Curb at north end of crosswalk by Central and Locust Streets, August 4, 1992. Graffiti in the cement of the curb indicates it was poured April 22, 1975, so this photo demonstrates 16 years of creep on the Calaveras fault. The coin is used for scale.
Seismic creep is the constant or periodic movement on a fault as contrasted with the sudden erupture associated with an earthquake. It is a usually slow deformation of rock resulting from constant stress being applied over a period of time. Sometimes a seismic slip is observed at the ground surface along a ruptured fault that has produced a substantial earthquake. Examples are from the Hollister and Hayward, California, region. Several of the slides are split images of a location, comparing fault movement over the years. Seismic creep is the constant or periodic movement on a fault as contrasted with the sudden rupture associated with an earthquake. It is a usually slow deformation of rock resulting from constant stress being applied over a period of time. Active faults exhibit a variety of deformational phenomena; the most obvious is earthquake slip. In addition, faults may continue to move after an earthquake occurs (after slip), move slowly over time in the absence of earthquake activity (fault creep), or move slowly as pressure builds before an earthquake (pre-seismic slip). Fault creep may be constant over time, or the motion may alternate between periods of slow and relatively rapid movement. Usually, such episodes of fault slip are a seismic-that is, they are not accompanied by local earthquakes. The characteristics of the fault itself and the total mechanical system that produces the fault movement are the major factors determining the type of creep. As more information is acquired about the fault itself and about the stresses upon it, interpretations are made about movement along that fault, including creep. Fault creep (horizontal fault slippage) has been identified on a number of faults around the world including the north Anatolian fault at Ismetpasa in Turkey, along the Jordan Valley rift in Israel, and the Hayward, San Andreas, and Calaveras faults in California. Sometimes a seismic slip is observed at the ground surface along a ruptured fault that has produced a substantial earthquake. For example, along the San Andreas fault near Parkfield, California, offsets of road pavement increased by a few centimeters in the days following the June 27, 1966, earthquake. Such continued adjustment of the crustal rock after the initial major offset may be caused partly by the minor slips that produce aftershocks. They may also result from the yielding of the weaker surface rocks and gouge in the fault zone as they accommodate to theadjusted tectonic forces in the region. Seismic creep, when it occurs in developed areas, may result in structural damage. Creep has damaged the huge concrete-lined water tunnel from the Sierra Nevada that brings water to cities on the east of San Francisco Bay. It has damaged Berkeley Memorial Stadium at the University of California and the Almaden Cienega Winery near Hollister. The tunnel and the stadium straddle the active Hayward fault which is undergoing right-lateral slip at the rate of 2 to 5 millimeters a year. When the tunnel was drained in 1966, cracks several centimeters across were discovered. These encircled the concrete lining where the tunnel and fault zone intersect. A concrete drainage culvert under the stadium shows considerable cracking where it crosses the Hayward fault trace; instruments that were placed across the cracks in 1966 show that the right-lateral slipcontinues to occur. Obviously, faults should be avoided when considering locations for man-made structures. When utility lines, roads, and railroads must be laid across active faults, they should have jointed or flexible sections within the fault zone. Slides for this set were provided by Joe Dellinger, AMOCO TTC 1F10, 4502 E. 41st, Tulsa, OK 74135, and by Dr. Sue Ellen Hirschfeld, Department of Geological Sciences, California State University, Hayward, CA 94542-3088. Their slides are in the public domain, copyright-free. Dr. Eduard Berg asks that you contact him personally if you intend to reproduce his slides. He may be reached at: University of Hawaii, Department of Geology and Geophysics, School of Ocean and Earth Science and Technology, 2525 Correa Road, Honolulu, HI, 96822.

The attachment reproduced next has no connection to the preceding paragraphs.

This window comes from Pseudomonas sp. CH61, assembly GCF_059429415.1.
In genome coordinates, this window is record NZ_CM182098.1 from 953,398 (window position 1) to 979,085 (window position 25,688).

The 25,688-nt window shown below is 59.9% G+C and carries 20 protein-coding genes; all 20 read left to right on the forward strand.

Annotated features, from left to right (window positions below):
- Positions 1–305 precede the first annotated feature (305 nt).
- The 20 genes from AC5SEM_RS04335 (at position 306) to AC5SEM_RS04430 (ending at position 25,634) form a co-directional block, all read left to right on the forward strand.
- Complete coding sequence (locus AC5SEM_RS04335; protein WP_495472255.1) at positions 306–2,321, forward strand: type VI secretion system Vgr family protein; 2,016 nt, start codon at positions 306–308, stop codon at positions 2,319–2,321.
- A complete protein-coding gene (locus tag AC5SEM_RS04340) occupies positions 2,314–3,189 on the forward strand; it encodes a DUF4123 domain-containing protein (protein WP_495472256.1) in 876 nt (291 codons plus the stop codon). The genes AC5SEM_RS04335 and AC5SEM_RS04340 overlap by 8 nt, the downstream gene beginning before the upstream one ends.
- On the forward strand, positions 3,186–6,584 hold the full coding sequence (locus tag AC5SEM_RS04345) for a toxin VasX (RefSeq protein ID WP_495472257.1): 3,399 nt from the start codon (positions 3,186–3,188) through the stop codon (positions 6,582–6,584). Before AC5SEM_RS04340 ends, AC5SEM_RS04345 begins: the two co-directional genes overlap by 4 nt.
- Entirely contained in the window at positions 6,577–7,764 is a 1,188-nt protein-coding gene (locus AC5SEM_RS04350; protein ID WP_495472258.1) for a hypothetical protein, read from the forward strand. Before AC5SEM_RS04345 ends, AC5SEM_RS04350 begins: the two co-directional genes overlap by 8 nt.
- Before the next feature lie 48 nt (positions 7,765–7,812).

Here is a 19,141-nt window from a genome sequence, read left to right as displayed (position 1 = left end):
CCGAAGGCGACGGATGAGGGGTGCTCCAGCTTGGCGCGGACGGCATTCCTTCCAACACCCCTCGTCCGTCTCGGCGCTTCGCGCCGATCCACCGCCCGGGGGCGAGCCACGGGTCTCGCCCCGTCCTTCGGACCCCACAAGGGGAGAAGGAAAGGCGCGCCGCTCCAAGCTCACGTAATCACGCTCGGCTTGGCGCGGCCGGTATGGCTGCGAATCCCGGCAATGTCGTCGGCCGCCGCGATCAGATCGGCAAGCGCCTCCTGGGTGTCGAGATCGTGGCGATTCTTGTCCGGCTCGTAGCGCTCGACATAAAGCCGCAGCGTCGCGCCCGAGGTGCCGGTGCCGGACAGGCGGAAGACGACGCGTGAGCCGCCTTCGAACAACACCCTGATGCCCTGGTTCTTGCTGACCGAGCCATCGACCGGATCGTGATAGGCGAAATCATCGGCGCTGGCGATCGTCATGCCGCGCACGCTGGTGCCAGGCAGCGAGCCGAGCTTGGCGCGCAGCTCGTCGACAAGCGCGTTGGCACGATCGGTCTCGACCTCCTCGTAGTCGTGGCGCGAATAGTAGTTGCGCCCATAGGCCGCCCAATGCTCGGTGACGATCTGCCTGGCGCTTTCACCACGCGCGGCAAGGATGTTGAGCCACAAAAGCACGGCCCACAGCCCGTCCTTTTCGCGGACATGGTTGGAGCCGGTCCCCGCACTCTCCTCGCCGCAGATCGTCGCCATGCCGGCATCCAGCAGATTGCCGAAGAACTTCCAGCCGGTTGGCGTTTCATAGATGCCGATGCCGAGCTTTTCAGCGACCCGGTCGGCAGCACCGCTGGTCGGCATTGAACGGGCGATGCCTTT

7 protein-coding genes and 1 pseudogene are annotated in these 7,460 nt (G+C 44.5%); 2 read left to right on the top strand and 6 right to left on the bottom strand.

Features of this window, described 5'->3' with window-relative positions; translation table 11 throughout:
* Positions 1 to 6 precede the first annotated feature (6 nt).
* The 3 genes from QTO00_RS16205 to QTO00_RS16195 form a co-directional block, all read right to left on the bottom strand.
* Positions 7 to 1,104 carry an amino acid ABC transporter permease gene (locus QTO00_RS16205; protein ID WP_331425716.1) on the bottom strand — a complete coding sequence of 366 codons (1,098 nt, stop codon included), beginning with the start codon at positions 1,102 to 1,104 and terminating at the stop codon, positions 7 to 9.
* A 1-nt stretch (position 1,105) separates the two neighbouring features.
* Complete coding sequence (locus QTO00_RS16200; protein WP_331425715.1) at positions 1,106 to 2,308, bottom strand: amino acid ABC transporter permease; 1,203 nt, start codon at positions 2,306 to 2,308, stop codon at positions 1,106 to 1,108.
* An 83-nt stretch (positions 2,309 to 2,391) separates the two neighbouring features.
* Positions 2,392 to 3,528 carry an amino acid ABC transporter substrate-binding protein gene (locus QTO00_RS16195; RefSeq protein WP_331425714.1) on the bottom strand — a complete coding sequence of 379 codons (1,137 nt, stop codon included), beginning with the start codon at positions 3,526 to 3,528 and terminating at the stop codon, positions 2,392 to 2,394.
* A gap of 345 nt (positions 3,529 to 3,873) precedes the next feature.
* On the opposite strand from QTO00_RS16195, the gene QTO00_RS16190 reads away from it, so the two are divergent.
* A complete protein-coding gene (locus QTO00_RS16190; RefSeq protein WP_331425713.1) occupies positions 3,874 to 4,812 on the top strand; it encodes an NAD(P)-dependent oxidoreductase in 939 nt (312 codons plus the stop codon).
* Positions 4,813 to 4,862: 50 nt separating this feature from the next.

Metadata Last Modified: 2011-04-06
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